“One of the biggest things I love bout coaching is giving back,” she said. “I did it for so long and I have so much knowledge from the years of doing it that it’s really nice to be able to share that. If I can help athletes attain that level quicker and give them some insight to it so they can get to their maximum capacity, then that’s very fulfilling to me.”
Off The Field And Into The Office
Aretha Thurmond knows the importance of a good coach. After first taking up track and field in high school at the behest of a PE teacher, Thurmond made her college decision based off an encounter with a coach.
“One of the reasons I ended up at the University of Washington is when the coaches who recruited me asked, ‘How good do you want to be?’ and I explained to them that I wanted to go to the Olympics, the coach at Washington said, ‘I’ll help you do that,’” she recalls.
“He understood that it was a long shot. It’s always a long shot. To say it and for it to actually come true, it’s very rare. But I found a coach who believed in me and that’s who I wanted to train with.”
Today, Thurmond is who the 16 U.S. Youth Olympic track and field athletes are fortunate enough to train with. After competing on four Olympic teams and five world teams, Thurmond was well on her way to Rio and ranked in the top 10 in the world in 2013. But an offer from USA Track & Field to work as the assistant director of international teams led to her retirement that fall. Thurmond had always known that, whenever she did retire, she wanted to remain involved with the sport that had given her so much.
“The part that really won me was the offer,” Thurmond said. “It was the chance to work for the federation and still be around international teams. It’s an opportunity to mentor and help others where maybe I wasn’t quite as prepared. Each Games you learn something different, each competition you learn something different. It’s like, ‘Man if I could share this wisdom and knowledge with that next generation so they’re more prepared, it’s a win-win.’”
She recognized the job with USATF as an opportunity not only for herself, but one that would open doors for many other athletes as well. If she could successfully go straight from the field into the national office, maybe others would be able to as well.
Thurmond’s experience in Nanjing is unique as she gets to help out as a throws coach for Team USA’s discus, hammer and javelin throwers, while still serving as co-team leader with Associate Director of Youth Programs Arionne Allen.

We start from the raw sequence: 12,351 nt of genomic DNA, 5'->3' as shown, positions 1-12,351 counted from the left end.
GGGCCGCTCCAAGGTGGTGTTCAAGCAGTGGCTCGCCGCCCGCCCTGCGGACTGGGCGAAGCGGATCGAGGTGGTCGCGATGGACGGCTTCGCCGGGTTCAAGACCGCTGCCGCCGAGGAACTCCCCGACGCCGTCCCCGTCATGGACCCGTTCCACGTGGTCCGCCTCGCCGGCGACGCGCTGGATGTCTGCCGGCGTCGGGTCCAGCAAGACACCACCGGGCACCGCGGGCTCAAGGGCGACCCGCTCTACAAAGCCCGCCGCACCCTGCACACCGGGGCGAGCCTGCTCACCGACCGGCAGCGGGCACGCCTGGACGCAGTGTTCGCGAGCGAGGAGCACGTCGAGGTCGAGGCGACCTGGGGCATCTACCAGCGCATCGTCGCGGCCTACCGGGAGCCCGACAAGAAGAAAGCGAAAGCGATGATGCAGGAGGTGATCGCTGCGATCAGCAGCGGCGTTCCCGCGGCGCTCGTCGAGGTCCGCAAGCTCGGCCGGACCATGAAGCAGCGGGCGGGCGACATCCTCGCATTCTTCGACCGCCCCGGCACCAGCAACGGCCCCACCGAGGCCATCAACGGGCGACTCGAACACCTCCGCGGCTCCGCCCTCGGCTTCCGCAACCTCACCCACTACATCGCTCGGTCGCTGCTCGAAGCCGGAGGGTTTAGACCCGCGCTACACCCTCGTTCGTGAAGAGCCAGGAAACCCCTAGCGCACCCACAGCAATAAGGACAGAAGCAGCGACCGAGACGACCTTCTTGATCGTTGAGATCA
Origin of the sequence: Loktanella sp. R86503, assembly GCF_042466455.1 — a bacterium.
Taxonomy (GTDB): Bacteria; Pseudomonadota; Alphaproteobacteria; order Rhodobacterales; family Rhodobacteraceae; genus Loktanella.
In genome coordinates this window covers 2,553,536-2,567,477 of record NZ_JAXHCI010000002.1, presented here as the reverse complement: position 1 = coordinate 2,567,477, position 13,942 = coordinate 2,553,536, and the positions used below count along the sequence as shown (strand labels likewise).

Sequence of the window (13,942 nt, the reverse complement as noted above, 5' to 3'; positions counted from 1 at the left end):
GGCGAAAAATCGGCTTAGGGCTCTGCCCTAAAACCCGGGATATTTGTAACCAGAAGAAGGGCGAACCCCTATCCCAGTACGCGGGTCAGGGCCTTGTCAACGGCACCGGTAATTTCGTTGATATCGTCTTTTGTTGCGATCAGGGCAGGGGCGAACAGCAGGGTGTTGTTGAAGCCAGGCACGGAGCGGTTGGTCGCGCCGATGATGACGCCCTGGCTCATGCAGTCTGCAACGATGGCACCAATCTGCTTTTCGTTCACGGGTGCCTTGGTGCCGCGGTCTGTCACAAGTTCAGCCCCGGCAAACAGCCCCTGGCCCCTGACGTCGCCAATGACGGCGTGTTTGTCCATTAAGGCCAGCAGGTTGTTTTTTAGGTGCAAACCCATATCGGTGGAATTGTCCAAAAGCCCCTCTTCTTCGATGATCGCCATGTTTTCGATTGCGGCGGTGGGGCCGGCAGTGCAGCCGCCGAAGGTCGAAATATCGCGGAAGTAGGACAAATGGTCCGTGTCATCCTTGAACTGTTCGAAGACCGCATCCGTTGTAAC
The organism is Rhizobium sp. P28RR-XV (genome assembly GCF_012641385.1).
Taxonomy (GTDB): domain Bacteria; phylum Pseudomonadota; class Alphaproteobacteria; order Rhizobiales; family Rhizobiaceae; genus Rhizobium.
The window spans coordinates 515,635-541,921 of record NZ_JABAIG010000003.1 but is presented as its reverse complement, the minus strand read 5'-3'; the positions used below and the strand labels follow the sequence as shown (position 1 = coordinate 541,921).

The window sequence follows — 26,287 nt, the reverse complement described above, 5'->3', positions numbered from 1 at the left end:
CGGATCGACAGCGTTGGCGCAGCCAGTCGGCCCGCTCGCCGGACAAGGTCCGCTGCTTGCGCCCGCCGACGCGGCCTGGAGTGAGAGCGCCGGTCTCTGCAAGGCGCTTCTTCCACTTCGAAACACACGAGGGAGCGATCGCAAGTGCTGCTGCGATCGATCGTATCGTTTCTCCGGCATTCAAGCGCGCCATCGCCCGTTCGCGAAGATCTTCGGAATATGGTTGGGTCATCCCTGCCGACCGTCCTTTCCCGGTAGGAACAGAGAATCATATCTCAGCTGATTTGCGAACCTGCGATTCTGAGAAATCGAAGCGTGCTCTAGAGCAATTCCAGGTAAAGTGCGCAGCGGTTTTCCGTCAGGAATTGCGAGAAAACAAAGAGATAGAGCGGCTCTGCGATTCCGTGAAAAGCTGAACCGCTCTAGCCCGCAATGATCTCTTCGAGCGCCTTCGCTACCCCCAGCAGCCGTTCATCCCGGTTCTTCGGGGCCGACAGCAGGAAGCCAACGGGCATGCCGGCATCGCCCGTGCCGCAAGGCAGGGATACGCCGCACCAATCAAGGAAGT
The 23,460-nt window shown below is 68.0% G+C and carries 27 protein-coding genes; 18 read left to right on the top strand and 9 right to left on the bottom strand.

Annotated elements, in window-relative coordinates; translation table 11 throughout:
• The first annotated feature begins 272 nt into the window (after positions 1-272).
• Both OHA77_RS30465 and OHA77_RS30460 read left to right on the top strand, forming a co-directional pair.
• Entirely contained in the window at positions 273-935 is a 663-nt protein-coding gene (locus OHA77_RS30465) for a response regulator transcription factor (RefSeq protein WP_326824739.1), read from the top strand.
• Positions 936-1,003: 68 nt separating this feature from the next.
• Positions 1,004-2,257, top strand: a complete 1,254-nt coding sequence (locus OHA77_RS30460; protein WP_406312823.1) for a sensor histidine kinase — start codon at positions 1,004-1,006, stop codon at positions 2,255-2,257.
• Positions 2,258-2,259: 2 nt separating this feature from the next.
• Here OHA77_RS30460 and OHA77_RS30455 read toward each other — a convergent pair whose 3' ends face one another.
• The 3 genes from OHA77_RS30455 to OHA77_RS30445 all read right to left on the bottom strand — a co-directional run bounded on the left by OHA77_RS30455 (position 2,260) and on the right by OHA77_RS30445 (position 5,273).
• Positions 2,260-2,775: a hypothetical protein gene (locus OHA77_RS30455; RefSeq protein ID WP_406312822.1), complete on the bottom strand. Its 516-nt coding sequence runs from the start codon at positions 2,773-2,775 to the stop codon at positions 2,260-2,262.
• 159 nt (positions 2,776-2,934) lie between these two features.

“We talk daily as a team,” she said. “I think we talk daily one-on-one as well. Just to be able to sit down with the athletes and have training philosophy discussions I think has been huge for them, and it’s been rewarding for me to be able to share that information about the successes I had in my career and also the failures and learning moments.”
Thurmond, Allen and the rest of the U.S. track and field coaching staff are using the Youth Games as a chance to expose the athletes to the ins and outs of international competition - how qualifying rounds work, entering the call room and the stadium, preparing for finals, etc. But, more importantly, they're teaching them lessons off the track to carry with them for the rest of their lives.
"Athletes don't get many opportunities in these types of environments where you’re challenged," Thurmond said. "Things that you would have at home you might not have here on the road. It’s about adapting, and I think this gives young athletes an opportunity to understand how much adaptation you really need to do to perform at this level."
Imparting the life lessons she has picked up over her storied career - whether it be time management or the importance of accountability - is, after all, why Thurmond enjoys helping to develop the next generation.
"Whether this generation moves on to the next Olympics or not, I think we’ve created an opportunity here for athletes to have experiences that will hopefully be life-changing and help them make better decisions as they move into adulthood and really have to start making tough choices in life."